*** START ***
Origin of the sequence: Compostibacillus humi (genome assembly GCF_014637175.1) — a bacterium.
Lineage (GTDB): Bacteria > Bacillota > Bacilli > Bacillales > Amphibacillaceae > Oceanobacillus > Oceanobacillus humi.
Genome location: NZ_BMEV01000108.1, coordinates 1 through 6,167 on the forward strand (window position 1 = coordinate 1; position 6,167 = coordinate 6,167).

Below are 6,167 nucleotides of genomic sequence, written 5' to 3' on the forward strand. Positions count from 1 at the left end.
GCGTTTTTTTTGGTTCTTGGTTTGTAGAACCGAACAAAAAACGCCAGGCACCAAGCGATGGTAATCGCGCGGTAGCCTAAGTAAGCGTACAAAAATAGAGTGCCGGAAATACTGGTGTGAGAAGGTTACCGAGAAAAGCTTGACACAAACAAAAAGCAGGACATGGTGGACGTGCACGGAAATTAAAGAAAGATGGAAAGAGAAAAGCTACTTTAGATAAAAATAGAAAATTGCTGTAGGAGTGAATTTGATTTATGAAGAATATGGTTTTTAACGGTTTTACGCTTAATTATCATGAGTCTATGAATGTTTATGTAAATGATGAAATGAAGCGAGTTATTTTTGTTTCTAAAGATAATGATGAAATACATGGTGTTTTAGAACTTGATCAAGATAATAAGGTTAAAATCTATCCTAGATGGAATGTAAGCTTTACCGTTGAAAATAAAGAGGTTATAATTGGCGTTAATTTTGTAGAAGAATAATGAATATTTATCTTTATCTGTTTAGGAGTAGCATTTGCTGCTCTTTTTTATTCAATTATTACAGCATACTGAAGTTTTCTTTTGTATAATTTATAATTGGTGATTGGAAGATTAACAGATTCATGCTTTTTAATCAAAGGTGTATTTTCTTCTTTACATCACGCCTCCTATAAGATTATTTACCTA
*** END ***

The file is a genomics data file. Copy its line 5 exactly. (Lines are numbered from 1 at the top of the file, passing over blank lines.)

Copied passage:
GCGTTTTTTTTGGTTCTTGGTTTGTAGAACCGAACAAAAAACGCCAGGCACCAAGCGATGGTAATCGCGCGGTAGCCTAAGTAAGCGTACAAAAATAGAGTGCCGGAAATACTGGTGTGAGAAGGTTACCGAGAAAAGCTTGACACAAACAAAAAGCAGGACATGGTGGACGTGCACGGAAATTAAAGAAAGATGGAAAGAGAAAAGCTACTTTAGATAAAAATAGAAAATTGCTGTAGGAGTGAATTTGATTTATGAAGAATATGGTTTTTAACGGTTTTACGCTTAATTATCATGAGTCTATGAATGTTTATGTAAATGATGAAATGAAGCGAGTTATTTTTGTTTCTAAAGATAATGATGAAATACATGGTGTTTTAGAACTTGATCAAGATAATAAGGTTAAAATCTATCCTAGATGGAATGTAAGCTTTACCGTTGAAAATAAAGAGGTTATAATTGGCGTTAATTTTGTAGAAGAATAATGAATATTTATCTTTATCTGTTTAGGAGTAGCATTTGCTGCTCTTTTTTATTCAATTATTACAGCATACTGAAGTTTTCTTTTGTATAATTTATAATTGGTGATTGGAAGATTAACAGATTCATGCTTTTTAATCAAAGGTGTATTTTCTTCTTTACATCACGCCTCCTATAAGATTATTTACCTA